Justin Robert Young is racing from the airport, so his part will be played by Veronica Belmont and eventually we’ll all talk about Yahoo picking up Community and what this means for the future of television.
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Today’s guest: Veronica Belmont & maybe, just maybe JuRY
GigaOM reports Samsung announced the Galaxy S5 Mini Tuesday. The smaller version of the S5 has a 4.5-inch AMOLED screen that’s 720p capable, 1.4GHz quad-core processor, 1.5GB of RAM and a microSD card slot. Those specs are a touch below the bigger S5 but the mini also comes with the waterproofing, heart rate monitor, fingerprint scanner and Galaxy Gear compatibility just like the big version. It goes on sale in 4 colors starting in Russia in July and will expand to global markets afterwards.
TechCrunch reports Microsoft has increased security for OneDrive and Outlook.com. Outlook.com now supports TLS which keeps email encrypted as long as the receiving email service also supports TLS. Both Outlook.com and OneDrive now support Perfect Forward Secrecy encryption as well which helps mitigate damage if a secret key is compromised.
Engadget reports GE is taking on the smartphone-controlled light bulb dominance of Philips with some new bulbs called Link. The bulbs require a $30 hub to operate, but then the bulbs themselves are only $15-$25 each. Lifx bulbs run $100, Philips new Lux bulbs are $40 and even Insteon costs $30. Link bulbs are controlled through the Wink app made by Quirky and should last 23 years or so. Home Depot is taking pre-orders for the bulbs today and they’ll ship this autumn.
Computerworld passes along that DARPA has set the date for the final stage of its three-phase Robotics Challenge to be held June 5 and 6, 2015, in Pomona, Calif. 11 teams will compete for a $2 million prize, though DARPA expects the number of entrants to increase. The first two phases involved demonstrating software for autonomous etasks like walking, using tools, climbing and driving. In the finals, the robots will face a full-scale disaster situation, and have to use a series of ladders, doors, cars and valves to handle the situation.
TechCrunch The US National Archives and Record Administration has made its ongoing efforts to upload content to Wikimedia Commons a core part of its purpose. NARA uploaded 100,000 images in 2012 as a test. 4,000 Wikipedia articles featuring NARA records received more than one billion page views in 2013. The uploads range from mundane federal agency records to World War II photos and presidential portraits.
News From You
MacBytes posted the Verge article giving a few more details on Keurig’s Coffee pod DRM scheme. Key patents on Keurig’s pods expired in 2012 leading to third-party pods. Keurig makes most of its money selling pods not machines. The new brewer going on sale this autumn, scans pods for special markings, based on anti-conterfeiting technology used by the US Mint. Its essentially DRM for coffee. It’s also going to make your old Keurig machine much more valuable.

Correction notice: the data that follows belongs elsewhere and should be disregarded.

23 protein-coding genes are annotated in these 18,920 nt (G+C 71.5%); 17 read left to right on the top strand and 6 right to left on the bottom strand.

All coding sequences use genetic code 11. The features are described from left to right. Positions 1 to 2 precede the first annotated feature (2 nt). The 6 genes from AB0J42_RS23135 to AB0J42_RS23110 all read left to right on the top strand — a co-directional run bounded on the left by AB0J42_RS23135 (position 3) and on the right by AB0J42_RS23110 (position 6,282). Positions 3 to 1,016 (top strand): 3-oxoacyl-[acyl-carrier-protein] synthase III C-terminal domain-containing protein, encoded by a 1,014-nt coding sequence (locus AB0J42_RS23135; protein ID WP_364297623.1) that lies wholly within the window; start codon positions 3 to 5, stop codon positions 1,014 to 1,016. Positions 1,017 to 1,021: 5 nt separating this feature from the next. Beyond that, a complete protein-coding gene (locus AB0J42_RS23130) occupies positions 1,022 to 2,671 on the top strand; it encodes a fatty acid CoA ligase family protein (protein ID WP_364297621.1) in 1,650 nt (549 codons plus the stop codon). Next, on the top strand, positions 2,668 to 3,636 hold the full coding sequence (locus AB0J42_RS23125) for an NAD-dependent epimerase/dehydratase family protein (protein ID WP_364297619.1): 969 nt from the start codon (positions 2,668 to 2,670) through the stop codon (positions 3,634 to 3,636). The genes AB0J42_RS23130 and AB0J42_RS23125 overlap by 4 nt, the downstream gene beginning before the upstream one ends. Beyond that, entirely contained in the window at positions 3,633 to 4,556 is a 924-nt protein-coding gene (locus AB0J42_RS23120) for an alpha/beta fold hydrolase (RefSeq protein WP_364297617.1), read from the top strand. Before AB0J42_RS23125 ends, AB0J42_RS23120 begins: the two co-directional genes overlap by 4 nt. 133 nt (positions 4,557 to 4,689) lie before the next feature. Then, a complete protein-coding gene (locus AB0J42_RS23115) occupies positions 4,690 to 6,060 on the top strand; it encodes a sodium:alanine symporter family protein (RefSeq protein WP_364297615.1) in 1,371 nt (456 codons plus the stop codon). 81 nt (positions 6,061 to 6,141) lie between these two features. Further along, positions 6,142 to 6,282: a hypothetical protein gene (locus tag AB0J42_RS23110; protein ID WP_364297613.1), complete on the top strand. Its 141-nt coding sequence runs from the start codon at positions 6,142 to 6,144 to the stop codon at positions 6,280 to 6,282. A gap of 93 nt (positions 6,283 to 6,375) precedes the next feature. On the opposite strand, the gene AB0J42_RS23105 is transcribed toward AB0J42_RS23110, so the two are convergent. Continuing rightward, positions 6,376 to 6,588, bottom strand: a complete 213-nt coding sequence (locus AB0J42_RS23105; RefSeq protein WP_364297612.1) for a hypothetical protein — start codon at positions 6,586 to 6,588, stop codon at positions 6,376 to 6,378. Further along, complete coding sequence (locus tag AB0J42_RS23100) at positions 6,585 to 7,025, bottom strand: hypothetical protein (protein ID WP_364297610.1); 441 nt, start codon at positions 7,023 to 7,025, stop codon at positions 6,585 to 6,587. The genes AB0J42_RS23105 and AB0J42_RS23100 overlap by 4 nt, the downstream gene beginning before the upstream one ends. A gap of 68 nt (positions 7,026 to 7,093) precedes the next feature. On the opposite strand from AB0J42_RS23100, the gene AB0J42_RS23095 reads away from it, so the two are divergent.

robodashy has the Mashable story that the United States Food and Drug Administration has approved ReWalk Robotics’ personal exoskeleton for marketing in the U.S. The 46-pound robotic legs support their own weight plus a 220-pound user who wears a 5-pound backpack. A wrist-device with physical buttons controls the device. The battery is designed to support a full day of intermittent walking, but if the wearer walks non-stop, the battery will last three to four hours. Users have to be between 5-foot-3 and 6-foot-3. The device costs $69,500 and is not covered by insurance in the US.
spsheridan submitted the Ars Technica story about No-IP.com going down after Microsoft seized 22 domain names it claimed were being abused in malware-related crimes. Millions of legitimate servers relied on No-IP for dynamic domain name services, including AlphaGeekRadio.Microsoft claimed No-IP domains were used 93 percent of the time by Bladabindi and Jenxcus malware and its operator, Defendant Vitalwerks did not take sufficient steps to address the abuse.
And tjburbank sent in the story from Daily Dot about Paypal freezing the account of crowdfunded ProtonMail. The ProtonMail project wants to make an easy email encryption tool. A Paypal representative said it was not sure if ProtonMail was legal. Apparently Paypal figured it out as the account was restored late this morning. Paypal in a following statement claimed “a technical problem this week resulted in PayPal applying restrictions to the account.” Right. ProtonMail says it will not rely on Paypal for donations until its assured there will not be a repeat of this.
Pick of the Day: SNL Archives on Yahoo Screen
Jennie’s pick of the day is the SNL archive on Yahoo Screen. Disclaimer: Jennie worked for Yahoo’s video department not too long ago. And then that ended. Yet she STILL wants to recommend the incredibly deep bench of archival Saturday Night Live clips that you can find on Yahoo Screen, including ones you don’t often see online due to music rights, like Will Ferrell’s gut-busting ‘Cowbell’ sketch as well as Chris Farley & Patrick Swazye’s legendary dance-off in the “Chippendales” sketch. The archive also includes older, deeply subversive clips like Buck Henry’s “Uncle Roy” and the legendary face-off between Chevy Chase & Richard Pryor known as “Word Association.” Enjoy the rest of your day, people.
Wednesday’s Guest: Scott Johnson with a Nerdtacular’14 preview.